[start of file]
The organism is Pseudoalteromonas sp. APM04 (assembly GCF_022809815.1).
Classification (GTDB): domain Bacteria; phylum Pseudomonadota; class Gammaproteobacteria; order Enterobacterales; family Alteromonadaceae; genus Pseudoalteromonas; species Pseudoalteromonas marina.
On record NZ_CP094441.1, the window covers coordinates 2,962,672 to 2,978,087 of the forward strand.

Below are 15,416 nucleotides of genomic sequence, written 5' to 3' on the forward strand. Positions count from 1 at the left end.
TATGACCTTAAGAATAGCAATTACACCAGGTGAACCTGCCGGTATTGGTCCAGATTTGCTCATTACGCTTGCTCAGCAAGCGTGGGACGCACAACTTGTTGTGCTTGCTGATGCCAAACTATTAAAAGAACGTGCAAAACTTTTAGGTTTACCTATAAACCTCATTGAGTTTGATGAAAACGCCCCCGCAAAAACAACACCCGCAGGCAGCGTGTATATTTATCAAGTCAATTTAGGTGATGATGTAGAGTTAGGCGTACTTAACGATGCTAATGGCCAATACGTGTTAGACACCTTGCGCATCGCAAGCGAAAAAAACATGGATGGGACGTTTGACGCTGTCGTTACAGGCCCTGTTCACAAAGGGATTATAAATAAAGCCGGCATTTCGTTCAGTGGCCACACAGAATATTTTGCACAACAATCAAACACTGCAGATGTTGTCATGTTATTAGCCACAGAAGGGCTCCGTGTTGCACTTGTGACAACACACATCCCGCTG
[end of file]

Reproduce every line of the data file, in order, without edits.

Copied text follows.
The organism is Pseudoalteromonas sp. APM04 (assembly GCF_022809815.1).
Classification (GTDB): domain Bacteria; phylum Pseudomonadota; class Gammaproteobacteria; order Enterobacterales; family Alteromonadaceae; genus Pseudoalteromonas; species Pseudoalteromonas marina.
On record NZ_CP094441.1, the window covers coordinates 2,962,672 to 2,978,087 of the forward strand.

Below are 15,416 nucleotides of genomic sequence, written 5' to 3' on the forward strand. Positions count from 1 at the left end.
TATGACCTTAAGAATAGCAATTACACCAGGTGAACCTGCCGGTATTGGTCCAGATTTGCTCATTACGCTTGCTCAGCAAGCGTGGGACGCACAACTTGTTGTGCTTGCTGATGCCAAACTATTAAAAGAACGTGCAAAACTTTTAGGTTTACCTATAAACCTCATTGAGTTTGATGAAAACGCCCCCGCAAAAACAACACCCGCAGGCAGCGTGTATATTTATCAAGTCAATTTAGGTGATGATGTAGAGTTAGGCGTACTTAACGATGCTAATGGCCAATACGTGTTAGACACCTTGCGCATCGCAAGCGAAAAAAACATGGATGGGACGTTTGACGCTGTCGTTACAGGCCCTGTTCACAAAGGGATTATAAATAAAGCCGGCATTTCGTTCAGTGGCCACACAGAATATTTTGCACAACAATCAAACACTGCAGATGTTGTCATGTTATTAGCCACAGAAGGGCTCCGTGTTGCACTTGTGACAACACACATCCCGCTG